Fools, Traitors and America

A nation can survive its fools, it is said — but not its traitors.

Yet we begin to suspect the opposite…

That is, a nation can survive its traitors — but not its fools.

That is because a nation’s fools infinitely outnumber a nation’s traitors.

Answer this question:

How many traitors roam within your range of acquaintances?

But how many fools roam within your range of acquaintances?

Being a fool is no crime of course.

We would be rotting behind the bars if it were. Much of the population would be with us.

But their legal status makes fools no less dangerous. And the damage they work often ranges beyond calculation.

A fool with a bad idea in his head is like a baby with a loaded gun in his hand…

Woodrow Wilson, Fool

Was Woodrow Wilson a traitor for meddling in a European civil war?

We would never suggest it.

He may have meant the best in the world. He wished to make the world safe for democracy — and by extension safe for America.

But was he a fool for hurling the nation into a European civil war?

Almost certainly.

The warring parties had nearly bled themselves white by 1917. Neither side could shatter the other.

They would have likely exhausted themselves, come to terms… and walked home, honors even.

“Never again!” they would have cried.

But Mr. Wilson dispatched the doughboys over there in 1917. It shifted the battletide against the kaiser.

And the allies “won.”

Yet the Versailles Treaty that closed the war to end all wars… spawned the peace to end all peace.

Mr. Wilson’s fool crusade did not make the world safe for democracy.

It rather made the world unsafe for democracy by making the world safe for fascism… and communism.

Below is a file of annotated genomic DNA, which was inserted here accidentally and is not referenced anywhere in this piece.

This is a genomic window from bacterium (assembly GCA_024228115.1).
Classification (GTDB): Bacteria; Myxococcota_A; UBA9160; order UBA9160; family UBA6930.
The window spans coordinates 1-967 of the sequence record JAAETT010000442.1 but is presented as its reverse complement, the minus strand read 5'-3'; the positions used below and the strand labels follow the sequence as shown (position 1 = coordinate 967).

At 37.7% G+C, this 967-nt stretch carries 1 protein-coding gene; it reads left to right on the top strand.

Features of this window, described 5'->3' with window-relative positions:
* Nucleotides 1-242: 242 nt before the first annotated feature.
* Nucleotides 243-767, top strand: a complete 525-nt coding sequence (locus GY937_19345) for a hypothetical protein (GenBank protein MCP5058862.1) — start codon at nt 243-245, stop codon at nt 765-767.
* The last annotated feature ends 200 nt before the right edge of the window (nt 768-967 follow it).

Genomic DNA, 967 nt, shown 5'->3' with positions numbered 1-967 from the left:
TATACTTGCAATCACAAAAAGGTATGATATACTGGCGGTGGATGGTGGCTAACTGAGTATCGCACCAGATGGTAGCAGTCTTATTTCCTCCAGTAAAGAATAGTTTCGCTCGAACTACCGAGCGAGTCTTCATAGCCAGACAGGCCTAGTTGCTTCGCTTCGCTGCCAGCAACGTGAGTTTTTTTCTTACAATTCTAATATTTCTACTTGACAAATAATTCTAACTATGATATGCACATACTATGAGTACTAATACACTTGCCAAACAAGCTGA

And WWI was “The Great War” until an even greater war broke loose 20 years later.

All Roads Lead Back to Wilson

Here our former colleague David Stockman hauls Wilson into the dock… and indicts him for every crime on the 20th century’s calendar:

Had Woodrow Wilson not misled America on a messianic crusade, the Great War would have ended in mutual exhaustion in 1917 and both sides would have gone home battered and bankrupt but no danger to the rest of mankind.

Indeed, absent Wilson’s crusade there would have been no allied victory, no punitive peace and no war reparations; nor would there have been a Leninist coup in Petrograd or Stalin’s barbaric regime.

Likewise, there would have been no Hitler, no Nazis, no Holocaust, no global war against Germany and Japan and no incineration of 200,000 civilians at Hiroshima and Nagasaki.

Nor would there have followed a Cold War with the Soviets or CIA-sponsored coups and assassinations in Iran, Guatemala, Indonesia, Brazil and Chile to name a few. Surely there would have been no CIA plot to assassinate Castro, or Russian missiles in Cuba or a crisis that took the world to the brink of annihilation.

There would have been no domino theory and no Vietnam slaughter, either.

Nor would we have had to come to the aid of the mujahedeen and train the future al-Qaida in Afghanistan. Likewise, there would have been no Khomeini-led Islamic revolution and no U.S. aid to enable Saddam’s gas attacks on Iranian boy soldiers in the 1980s.

Nor would there have been an American invasion of Arabia in 1991 to stop our former ally Saddam Hussein from looting the equally contemptible emir of Kuwait’s ill-gotten oil plunder — or, alas, the horrific 9/11 blowback a decade later.

Nor would we have been stuck with a $1 trillion Warfare State budget today.

Does David simplify events? Do we simplify events? Perhaps so.

A Fool, Not a Traitor

We do not propose an entirely quiet 20th century absent Mr. Wilson’s botchwork.

The world was — as it always is — to its neck with fools. And these fools would have certainly gotten themselves up to mischief.